San Francisco tries ‘get tough’ approach with homeless
SAN FRANCISCO (Reuters) – San Francisco prides itself on helping the homeless, and it even created a special committee for grievances from those kicked out of shelters.
But this month, it began a new experiment that treats the homeless more harshly than the city’s other policies. After lengthy training, police began enforcing an ordinance that bans sitting or lying on sidewalks during daytime hours.
The measure, which was approved by 54 percent of city voters in November, has drawn criticism from homeless groups and the down-and-out themselves.
The new approach comes at a time when the city is working to bolster tourism and local businesses in a tough economy.
Many residents have welcomed the ordinance, which was spearheaded by a neighborhood group from 1960s counterculture haven Haight-Ashbury.
And police say enforcement is still driven by compassion.
“When you see people down on their luck, you’re not trying to put them in jail — you’re trying to get them what they need,” said San Francisco Police spokesman Troy Dangerfield.
But while Dangerfield said the goal is not to issue citations, police say they have given more than 45 warnings to homeless people since they began enforcement on March 11.
There is some bite to the so-called Sit-Lie ordinance, which applies from 7 a.m. to 11 p.m. First-time offenders receive a verbal warning, while second-time violators can be cited and fined $50 to $100.
Further offenders are subject to fines up to $500, and community service or jail time could also be required.
Kieran, a 23-year-old homeless man from Canada who declined to give his last name, received a warning slip from police.
“You’re not allowed to sleep anywhere, to sit anywhere, to lie anywhere,” he said. “So where are you supposed to go?”
A 2009 study by the National Coalition for the Homeless found that 30 percent of U.S. cities it surveyed prohibited sitting or lying in certain public places.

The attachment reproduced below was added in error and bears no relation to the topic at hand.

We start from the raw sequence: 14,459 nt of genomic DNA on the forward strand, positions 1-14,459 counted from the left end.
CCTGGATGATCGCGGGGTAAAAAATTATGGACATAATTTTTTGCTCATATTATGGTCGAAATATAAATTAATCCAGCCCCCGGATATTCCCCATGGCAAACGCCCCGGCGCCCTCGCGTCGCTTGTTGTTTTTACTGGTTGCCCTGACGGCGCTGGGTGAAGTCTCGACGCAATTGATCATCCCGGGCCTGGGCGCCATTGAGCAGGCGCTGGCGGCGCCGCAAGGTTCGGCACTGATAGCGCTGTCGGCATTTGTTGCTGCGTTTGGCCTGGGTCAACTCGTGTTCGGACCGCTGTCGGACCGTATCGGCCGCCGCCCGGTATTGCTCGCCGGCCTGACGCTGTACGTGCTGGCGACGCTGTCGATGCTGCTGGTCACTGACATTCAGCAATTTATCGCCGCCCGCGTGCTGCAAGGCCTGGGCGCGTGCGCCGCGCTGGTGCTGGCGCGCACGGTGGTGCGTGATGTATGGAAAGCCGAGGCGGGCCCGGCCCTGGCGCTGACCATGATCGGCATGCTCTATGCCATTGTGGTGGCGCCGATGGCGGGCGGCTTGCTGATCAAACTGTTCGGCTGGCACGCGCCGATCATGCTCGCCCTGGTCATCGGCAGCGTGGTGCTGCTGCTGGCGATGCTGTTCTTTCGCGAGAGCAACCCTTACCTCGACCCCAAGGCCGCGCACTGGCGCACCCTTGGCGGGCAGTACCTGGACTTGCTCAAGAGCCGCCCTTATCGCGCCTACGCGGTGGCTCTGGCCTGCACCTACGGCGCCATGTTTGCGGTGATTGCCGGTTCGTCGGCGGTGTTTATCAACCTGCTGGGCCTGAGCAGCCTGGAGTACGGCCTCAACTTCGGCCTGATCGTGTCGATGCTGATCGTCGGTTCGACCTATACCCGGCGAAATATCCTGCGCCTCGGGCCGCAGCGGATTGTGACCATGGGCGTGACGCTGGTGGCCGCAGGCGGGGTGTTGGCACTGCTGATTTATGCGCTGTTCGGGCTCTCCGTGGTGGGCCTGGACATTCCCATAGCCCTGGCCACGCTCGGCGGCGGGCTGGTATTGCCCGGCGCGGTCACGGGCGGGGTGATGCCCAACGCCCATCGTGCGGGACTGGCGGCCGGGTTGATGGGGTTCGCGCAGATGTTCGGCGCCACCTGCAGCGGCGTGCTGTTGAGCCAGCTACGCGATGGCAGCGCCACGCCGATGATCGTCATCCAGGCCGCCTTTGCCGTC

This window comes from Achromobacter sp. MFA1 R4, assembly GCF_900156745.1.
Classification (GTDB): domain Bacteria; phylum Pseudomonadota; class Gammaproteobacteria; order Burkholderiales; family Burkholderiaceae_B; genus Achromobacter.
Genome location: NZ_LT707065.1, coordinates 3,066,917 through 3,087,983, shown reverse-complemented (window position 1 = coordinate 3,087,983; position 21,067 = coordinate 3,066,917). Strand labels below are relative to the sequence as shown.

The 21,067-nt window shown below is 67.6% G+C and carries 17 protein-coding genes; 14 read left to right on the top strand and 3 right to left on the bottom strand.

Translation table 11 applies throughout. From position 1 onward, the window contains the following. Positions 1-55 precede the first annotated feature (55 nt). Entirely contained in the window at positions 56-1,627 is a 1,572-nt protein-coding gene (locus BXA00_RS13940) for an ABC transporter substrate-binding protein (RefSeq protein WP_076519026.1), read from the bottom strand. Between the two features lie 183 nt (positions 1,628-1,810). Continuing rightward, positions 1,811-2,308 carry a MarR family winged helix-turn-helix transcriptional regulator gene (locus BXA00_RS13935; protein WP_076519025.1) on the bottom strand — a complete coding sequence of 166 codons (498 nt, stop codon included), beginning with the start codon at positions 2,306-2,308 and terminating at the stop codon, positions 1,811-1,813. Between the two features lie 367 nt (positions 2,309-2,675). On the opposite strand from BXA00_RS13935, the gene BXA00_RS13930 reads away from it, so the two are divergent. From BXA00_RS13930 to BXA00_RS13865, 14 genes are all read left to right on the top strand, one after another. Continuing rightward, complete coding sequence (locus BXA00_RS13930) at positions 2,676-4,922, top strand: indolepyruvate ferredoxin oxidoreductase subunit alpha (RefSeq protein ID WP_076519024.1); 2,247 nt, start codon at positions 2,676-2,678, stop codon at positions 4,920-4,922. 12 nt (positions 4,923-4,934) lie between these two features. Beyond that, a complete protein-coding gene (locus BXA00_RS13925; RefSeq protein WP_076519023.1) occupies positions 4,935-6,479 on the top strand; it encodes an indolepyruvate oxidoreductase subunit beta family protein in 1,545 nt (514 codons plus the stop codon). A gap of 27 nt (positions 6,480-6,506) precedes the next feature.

In San Francisco, with a population of at least 6,000 homeless people, the impetus came from Haight-Ashbury, where Ted Loewenberg, president of the neighborhood’s Improvement Association, rallied enough support to get then-Mayor Gavin Newsom interested in the issue.
That paved the way for the ordinance being approved by voters.
“San Francisco has had a history of being a compassionate city in many ways, but simply giving away the store was not part of the equation,” he said.
Loewenberg said Haight-Ashbury had a significant problem with sometimes thuggish homeless people filling streets.
The city has an extensive program called Project Homeless Connect which links homeless people to city services, welfare programs and job search resources, said Phil Arnold, finance director at the city’s Human Services Agency.
A Shelter Grievance Advisory Committee oversees the grievance process for homeless people ejected from shelters.
But homeless advocates say city residents, who overwhelmingly elect liberals to office, remain skewed against the poor and the Sit-Lie ordinance demonstrates that.
“San Francisco has traditionally been conservative when it comes to its own poor people,” said Jennifer Friedenbach, executive director of the Coalition on Homelessness.
(Editing by Alex Dobuzinskis and Ellen Wulfhorst)
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